Nav: Home

Annals of Internal Medicine, tip sheet, August 1, 2000

July 31, 2000

Physicians should prescribe sterile needles, writers say

Sterile needles prevent spread of diseases such as AIDS and the hepatitis viruses among injection drug users and their families. Authors argue that prescribing and dispensing injection equipment is ethical and clinically appropriate and in most states is legal (Perspective, p. 218). They say that physicians should prescribe this equipment for appropriate patients and, where the practice is illegal, work to change these laws. Smoking is a risk for developing type 2 diabetes

A prospective cohort study of 1,266 men found that the number of cigarettes smoked daily and the number of years smokers smoked was associated with development of impaired fasting glucose and type 2 diabetes (Article, p. 183). Drugs that promote reflux may increase risk for an esophageal cancer

A study of the relationship between drugs that relax the lower esophageal sphincter and allow gastroesophageal reflux, or backward flow of stomach fluid, found that daily, long-term use of the drugs was a risk factor for esophageal adenocarcinoma, a cancer that is increasing among men in the Western world (Article, p. 165). The authors say that the increment in absolute risk to individual patients is small, and the risk must be weighed against the therapeutic benefits of the drugs, which may be substantial. An editorial says that "medical practice will probably not be affected by the findings," but that the increase in cases of esophageal adenocarcinoma and the link between the cancer and gastroesophageal reflux need careful watching (Editorial, p. 227).
Annals of Internal Medicine is published by the American College of Physicians-American Society of Internal Medicine (ACP-ASIM), an organization of more than 115,000 physicians trained in internal medicine. The previous highlights are not intended to substitute for articles as sources of information. For an embargoed fax of an article, call 800-523-1546, ext. 2656 or 215-351-2656. Full content of the issue is available on the Internet at on August 1, 2000.

American College of Physicians

Related Diabetes Articles:

The role of vitamin A in diabetes
There has been no known link between diabetes and vitamin A -- until now.
Can continuous glucose monitoring improve diabetes control in patients with type 1 diabetes who inject insulin
Two studies in the Jan. 24/31 issue of JAMA find that use of a sensor implanted under the skin that continuously monitors glucose levels resulted in improved levels in patients with type 1 diabetes who inject insulin multiple times a day, compared to conventional treatment.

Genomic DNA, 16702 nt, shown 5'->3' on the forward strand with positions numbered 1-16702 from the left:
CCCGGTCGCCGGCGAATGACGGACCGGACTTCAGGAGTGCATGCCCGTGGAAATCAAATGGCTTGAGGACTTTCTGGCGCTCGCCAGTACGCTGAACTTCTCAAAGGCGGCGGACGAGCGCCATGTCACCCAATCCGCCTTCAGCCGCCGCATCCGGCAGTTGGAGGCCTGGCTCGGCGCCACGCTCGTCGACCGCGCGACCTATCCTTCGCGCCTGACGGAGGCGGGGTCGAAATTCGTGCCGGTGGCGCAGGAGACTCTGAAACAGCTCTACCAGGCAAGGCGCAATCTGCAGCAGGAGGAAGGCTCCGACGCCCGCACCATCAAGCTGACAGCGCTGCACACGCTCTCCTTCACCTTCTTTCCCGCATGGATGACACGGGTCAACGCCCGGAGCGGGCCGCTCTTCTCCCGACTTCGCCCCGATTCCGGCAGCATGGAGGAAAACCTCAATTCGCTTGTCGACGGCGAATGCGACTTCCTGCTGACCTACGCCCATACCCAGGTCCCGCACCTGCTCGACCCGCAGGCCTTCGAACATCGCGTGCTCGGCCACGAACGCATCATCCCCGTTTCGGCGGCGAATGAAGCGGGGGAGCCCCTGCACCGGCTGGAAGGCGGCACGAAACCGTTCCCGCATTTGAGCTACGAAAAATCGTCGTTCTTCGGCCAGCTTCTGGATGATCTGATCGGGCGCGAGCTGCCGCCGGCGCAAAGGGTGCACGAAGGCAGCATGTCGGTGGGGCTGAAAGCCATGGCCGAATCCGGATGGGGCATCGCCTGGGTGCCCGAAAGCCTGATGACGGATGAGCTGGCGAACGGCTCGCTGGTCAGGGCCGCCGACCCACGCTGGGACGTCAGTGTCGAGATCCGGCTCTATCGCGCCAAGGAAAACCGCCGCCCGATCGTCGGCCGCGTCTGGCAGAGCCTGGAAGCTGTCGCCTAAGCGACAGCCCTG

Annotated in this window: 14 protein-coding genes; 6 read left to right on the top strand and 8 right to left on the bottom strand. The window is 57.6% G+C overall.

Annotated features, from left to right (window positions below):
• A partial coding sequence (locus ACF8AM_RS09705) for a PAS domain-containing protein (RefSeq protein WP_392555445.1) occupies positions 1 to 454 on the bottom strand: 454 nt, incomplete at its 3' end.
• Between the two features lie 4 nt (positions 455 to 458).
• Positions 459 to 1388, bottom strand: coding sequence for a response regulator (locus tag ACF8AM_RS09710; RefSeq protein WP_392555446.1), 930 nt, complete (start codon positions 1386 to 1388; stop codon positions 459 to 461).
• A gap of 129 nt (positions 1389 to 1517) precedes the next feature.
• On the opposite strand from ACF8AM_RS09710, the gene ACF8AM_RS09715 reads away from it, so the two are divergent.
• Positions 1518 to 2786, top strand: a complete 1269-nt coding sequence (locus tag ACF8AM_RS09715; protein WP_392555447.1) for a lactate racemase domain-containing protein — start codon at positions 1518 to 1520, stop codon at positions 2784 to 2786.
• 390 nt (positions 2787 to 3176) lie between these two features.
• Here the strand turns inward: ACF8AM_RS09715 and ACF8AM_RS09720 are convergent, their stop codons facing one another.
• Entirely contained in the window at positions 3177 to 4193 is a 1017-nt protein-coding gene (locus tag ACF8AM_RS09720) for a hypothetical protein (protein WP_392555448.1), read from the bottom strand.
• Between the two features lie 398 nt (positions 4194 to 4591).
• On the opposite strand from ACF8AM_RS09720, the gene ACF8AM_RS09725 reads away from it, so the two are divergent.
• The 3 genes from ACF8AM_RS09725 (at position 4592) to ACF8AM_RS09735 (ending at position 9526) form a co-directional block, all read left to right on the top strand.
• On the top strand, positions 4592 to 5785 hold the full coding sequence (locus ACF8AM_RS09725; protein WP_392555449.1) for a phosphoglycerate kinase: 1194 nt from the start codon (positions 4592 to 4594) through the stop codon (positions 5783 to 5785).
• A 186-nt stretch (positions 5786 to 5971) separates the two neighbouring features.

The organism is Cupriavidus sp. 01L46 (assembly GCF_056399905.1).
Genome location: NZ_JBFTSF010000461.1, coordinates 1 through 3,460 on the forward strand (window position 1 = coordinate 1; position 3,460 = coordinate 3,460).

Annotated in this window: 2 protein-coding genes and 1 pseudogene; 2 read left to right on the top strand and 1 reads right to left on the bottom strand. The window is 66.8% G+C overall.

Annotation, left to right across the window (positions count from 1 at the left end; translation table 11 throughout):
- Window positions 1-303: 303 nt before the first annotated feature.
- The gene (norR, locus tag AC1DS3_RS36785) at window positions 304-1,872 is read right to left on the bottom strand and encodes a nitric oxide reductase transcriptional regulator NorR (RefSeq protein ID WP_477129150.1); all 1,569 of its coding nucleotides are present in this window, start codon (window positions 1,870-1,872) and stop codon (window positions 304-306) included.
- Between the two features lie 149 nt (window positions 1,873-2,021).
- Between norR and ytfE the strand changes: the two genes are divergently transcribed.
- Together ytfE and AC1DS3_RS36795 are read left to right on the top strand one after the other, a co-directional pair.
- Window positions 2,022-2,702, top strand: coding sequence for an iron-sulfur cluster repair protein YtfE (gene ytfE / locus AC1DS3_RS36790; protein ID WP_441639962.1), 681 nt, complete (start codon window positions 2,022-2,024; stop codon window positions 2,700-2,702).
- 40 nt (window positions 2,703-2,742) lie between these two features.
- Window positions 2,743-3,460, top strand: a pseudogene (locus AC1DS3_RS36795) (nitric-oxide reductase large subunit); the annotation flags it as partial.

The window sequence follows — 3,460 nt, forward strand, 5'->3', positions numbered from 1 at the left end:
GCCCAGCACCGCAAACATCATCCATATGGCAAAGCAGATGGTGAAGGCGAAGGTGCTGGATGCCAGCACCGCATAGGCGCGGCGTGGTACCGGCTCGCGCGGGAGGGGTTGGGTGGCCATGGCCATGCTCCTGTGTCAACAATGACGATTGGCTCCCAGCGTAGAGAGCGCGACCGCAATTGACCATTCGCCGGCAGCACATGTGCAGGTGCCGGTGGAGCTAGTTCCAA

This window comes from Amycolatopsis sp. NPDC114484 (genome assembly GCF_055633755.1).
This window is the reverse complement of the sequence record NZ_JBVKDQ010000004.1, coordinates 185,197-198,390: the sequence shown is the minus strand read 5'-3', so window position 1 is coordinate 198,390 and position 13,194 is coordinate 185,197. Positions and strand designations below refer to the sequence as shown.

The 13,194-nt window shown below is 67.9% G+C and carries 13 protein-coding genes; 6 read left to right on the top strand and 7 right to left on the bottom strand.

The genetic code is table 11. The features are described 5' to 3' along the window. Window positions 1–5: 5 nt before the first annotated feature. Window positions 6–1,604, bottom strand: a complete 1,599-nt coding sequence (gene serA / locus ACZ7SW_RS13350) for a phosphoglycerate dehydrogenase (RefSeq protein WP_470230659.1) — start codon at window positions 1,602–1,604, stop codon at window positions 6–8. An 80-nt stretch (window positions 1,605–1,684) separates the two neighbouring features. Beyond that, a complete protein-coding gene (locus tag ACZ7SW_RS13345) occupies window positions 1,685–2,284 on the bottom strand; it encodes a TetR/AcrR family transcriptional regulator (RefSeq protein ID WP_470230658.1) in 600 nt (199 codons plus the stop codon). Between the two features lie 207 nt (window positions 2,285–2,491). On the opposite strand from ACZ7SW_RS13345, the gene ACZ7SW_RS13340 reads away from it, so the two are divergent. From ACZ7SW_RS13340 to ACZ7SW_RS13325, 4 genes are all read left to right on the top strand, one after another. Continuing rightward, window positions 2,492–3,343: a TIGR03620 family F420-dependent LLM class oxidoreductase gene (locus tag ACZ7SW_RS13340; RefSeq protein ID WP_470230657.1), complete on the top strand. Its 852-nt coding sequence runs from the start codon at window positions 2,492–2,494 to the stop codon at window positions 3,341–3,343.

Complications of type 2 diabetes affect quality of life, care can lead to diabetes burnout
T2D Lifestyle, a national survey by Health Union of more than 400 individuals experiencing type 2 diabetes (T2D), reveals that patients not only struggle with commonly understood complications, but also numerous lesser known ones that people do not associate with diabetes.
Type 2 diabetes and obesity -- what do we really know?
Social and economic factors have led to a dramatic rise in type 2 diabetes and obesity around the world.
A better way to predict diabetes
An international team of researchers has discovered a simple, accurate new way to predict which women with gestational diabetes will develop type 2 diabetes after delivery.
More Diabetes News and Diabetes Current Events

Best Science Podcasts 2019

We have hand picked the best science podcasts for 2019. Sit back and enjoy new science podcasts updated daily from your favorite science news services and scientists.
Now Playing: TED Radio Hour

Teaching For Better Humans
More than test scores or good grades — what do kids need to prepare them for the future? This hour, guest host Manoush Zomorodi and TED speakers explore how to help children grow into better humans, in and out of the classroom. Guests include educators Olympia Della Flora and Liz Kleinrock, psychologist Thomas Curran, and writer Jacqueline Woodson.
Now Playing: Science for the People

#534 Bacteria are Coming for Your OJ
What makes breakfast, breakfast? Well, according to every movie and TV show we've ever seen, a big glass of orange juice is basically required. But our morning grapefruit might be in danger. Why? Citrus greening, a bacteria carried by a bug, has infected 90% of the citrus groves in Florida. It's coming for your OJ. We'll talk with University of Maryland plant virologist Anne Simon about ways to stop the citrus killer, and with science writer and journalist Maryn McKenna about why throwing antibiotics at the problem is probably not the solution. Related links: A Review of the Citrus Greening...